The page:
on March 05, 1999 by Ray Greene
The shallowness of the world of high fashion is reflected in Katharina Otto's callow documentary "Beautopia," rather than critiqued by it. Aspiring to be a sort of "Hoop Dreams" for wannabe super-models, this well-capitalized exercise spans the globe to track a few seemingly critical weeks in the lives of four young beauties, each of whom is convinced that she just may be the next Kate Moss or Cindy Crawford. Otto's moralistic and egotistical first-person narration would have us believe that her purpose is simply to document what she assumes will be the meteoric rise of a new generation of bright young stars. But merciful heavens! Dashed dreams and inconclusive job leads seem to be the lot of these variously innocent and ambitious lovelies. Or, as Otto says late in the game without a trace of irony, "We were beginning to think that our supermodel fantasy wasn't everything it was cracked up to be."
Neither is this movie, which skims along the sheer and prettified surface of a demonstrably empty professional calling without so much as acknowledging such larger issues as the sexism inherent in paying women millions of dollars for how they look in a dress. A series of remarkably uninteresting interviews with such household names as Elle Macpherson, Claudia Schiffer and Naomi Campbell emphasize the lack of a critical perspective; can Otto seriously believe that anyone is willing to take Campbell's complaints about not having enough time off from her obscenely well-paid and jet-setting dayjob without a very large grain of salt?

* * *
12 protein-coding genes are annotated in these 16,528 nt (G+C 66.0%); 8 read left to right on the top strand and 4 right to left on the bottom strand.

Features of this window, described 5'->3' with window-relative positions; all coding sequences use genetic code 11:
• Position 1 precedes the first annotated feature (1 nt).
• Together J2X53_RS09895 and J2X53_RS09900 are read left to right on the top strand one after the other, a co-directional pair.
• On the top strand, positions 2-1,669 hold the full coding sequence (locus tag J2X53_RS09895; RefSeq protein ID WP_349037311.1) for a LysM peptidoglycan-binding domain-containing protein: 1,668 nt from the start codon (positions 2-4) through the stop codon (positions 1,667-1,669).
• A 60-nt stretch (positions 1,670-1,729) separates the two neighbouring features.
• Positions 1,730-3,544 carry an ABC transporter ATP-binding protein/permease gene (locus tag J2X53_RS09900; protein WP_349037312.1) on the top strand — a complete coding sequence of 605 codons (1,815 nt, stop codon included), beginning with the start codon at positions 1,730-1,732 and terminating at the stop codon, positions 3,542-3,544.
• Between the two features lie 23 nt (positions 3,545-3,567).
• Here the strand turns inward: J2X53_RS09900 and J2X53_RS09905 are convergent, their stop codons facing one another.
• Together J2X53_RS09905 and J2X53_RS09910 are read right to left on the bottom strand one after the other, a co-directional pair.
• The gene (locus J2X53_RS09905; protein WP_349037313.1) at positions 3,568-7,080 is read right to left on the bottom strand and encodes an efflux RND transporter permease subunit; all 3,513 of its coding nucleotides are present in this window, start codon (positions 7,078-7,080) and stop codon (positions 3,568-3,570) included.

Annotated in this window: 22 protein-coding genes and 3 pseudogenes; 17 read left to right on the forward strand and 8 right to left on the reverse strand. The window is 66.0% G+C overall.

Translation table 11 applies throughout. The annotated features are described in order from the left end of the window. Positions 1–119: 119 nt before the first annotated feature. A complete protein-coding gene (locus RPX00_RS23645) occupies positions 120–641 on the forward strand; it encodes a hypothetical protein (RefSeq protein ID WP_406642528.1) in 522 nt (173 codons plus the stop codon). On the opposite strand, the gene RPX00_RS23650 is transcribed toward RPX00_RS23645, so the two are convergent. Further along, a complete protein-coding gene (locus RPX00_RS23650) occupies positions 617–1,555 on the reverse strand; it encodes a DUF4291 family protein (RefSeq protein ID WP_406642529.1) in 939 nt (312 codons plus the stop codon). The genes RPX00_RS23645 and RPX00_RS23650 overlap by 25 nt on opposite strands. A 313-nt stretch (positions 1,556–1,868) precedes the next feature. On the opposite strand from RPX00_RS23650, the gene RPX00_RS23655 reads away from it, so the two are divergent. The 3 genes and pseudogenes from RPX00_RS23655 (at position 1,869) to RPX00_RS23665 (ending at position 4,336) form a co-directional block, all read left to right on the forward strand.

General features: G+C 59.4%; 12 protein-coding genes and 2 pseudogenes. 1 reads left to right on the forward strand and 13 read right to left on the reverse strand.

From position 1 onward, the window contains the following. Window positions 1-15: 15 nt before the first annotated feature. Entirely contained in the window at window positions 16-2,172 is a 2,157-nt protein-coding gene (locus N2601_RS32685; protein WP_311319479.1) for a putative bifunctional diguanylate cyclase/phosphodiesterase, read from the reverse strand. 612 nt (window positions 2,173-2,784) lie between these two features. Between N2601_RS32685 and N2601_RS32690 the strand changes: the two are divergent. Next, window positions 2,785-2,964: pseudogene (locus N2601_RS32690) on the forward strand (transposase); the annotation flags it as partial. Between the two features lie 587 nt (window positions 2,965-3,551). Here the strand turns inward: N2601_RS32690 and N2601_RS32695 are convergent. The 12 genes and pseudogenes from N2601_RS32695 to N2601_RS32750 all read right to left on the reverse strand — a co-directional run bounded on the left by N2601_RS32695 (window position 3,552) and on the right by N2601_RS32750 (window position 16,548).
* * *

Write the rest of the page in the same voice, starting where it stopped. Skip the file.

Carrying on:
A cameo-appearance by lively, neurotic designer Issac Mizrahi, the focus of Douglas Keeve's similarly-themed but vastly superior 1995 documentary "Unzipped," serves as a telling reminder of "Beautopia's" shortcomings. Where Keeve's film managed to both celebrate and condemn the insanity of Mizrahi's calling, "Beautopia" settles for a pretense of serious analysis that is ultimately not even skin deep. Directed, written and produced by Katharina Otto. A Fox Lorber release. Documentary. Not rated. Running time: 103 min.
Tags: Katharina Otto, A Fox Lorber release, Documentary, innocent, jet-setting, shortcomings, Issac Mizrahi

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  • John M. Taylor on 06 October 2019

    The models are looking great in that dresses in fashion parade. I like the way they dress it always look simple but it makes to look pretty. According to blogs reviews Paris have the passion towards fashion which makes you think in different than other people and makes you stand out of them in dressing style.

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